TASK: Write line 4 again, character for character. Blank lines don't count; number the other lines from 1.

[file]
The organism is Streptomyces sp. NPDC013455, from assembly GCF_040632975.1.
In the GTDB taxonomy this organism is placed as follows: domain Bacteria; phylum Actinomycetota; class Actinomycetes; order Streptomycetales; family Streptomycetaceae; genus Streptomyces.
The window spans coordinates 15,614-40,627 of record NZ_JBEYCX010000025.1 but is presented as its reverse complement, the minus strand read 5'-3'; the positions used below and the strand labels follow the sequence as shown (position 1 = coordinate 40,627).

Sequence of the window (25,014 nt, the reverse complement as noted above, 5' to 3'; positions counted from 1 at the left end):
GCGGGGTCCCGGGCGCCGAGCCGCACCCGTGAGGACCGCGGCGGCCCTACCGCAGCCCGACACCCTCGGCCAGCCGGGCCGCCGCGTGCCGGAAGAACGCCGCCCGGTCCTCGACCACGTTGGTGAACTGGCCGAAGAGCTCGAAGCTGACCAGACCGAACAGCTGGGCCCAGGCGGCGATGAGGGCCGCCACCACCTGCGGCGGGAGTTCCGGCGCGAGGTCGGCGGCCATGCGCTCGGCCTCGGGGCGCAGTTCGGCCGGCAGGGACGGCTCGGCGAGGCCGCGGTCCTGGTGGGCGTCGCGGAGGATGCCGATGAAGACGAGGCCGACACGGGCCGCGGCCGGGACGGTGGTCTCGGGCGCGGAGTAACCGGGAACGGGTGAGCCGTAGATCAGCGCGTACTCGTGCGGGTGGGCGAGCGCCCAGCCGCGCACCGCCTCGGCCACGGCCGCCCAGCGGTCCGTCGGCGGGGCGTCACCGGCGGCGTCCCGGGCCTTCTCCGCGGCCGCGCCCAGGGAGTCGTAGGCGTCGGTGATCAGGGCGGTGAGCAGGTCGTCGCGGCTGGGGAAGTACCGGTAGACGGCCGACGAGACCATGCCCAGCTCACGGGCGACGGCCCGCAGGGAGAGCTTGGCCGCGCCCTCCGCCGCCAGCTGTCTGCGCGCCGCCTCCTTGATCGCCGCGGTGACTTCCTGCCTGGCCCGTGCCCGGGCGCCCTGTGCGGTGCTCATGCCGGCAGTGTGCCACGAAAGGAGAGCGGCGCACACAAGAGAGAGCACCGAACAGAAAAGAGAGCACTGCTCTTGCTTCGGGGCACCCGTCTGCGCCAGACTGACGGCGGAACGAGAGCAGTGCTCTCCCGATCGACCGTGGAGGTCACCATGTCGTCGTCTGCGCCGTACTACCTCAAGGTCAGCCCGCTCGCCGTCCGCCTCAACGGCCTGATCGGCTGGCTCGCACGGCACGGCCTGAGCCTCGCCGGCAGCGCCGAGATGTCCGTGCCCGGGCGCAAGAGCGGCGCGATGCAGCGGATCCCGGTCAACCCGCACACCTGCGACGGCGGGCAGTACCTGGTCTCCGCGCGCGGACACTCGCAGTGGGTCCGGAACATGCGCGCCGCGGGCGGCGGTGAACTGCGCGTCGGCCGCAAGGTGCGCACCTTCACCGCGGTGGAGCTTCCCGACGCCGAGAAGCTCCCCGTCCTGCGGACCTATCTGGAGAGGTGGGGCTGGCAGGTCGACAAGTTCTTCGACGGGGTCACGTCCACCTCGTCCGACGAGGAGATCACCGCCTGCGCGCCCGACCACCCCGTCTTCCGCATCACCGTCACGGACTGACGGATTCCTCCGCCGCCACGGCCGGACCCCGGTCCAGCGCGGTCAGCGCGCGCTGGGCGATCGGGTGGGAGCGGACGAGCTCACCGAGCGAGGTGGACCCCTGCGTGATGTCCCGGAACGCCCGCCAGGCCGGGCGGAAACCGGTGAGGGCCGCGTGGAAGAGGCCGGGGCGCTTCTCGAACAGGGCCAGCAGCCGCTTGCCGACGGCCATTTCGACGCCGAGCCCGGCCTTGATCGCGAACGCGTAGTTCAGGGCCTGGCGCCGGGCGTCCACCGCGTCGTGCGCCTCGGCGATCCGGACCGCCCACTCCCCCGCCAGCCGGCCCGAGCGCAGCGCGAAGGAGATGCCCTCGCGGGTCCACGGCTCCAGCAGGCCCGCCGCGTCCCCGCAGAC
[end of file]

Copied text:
Sequence of the window (25,014 nt, the reverse complement as noted above, 5' to 3'; positions counted from 1 at the left end):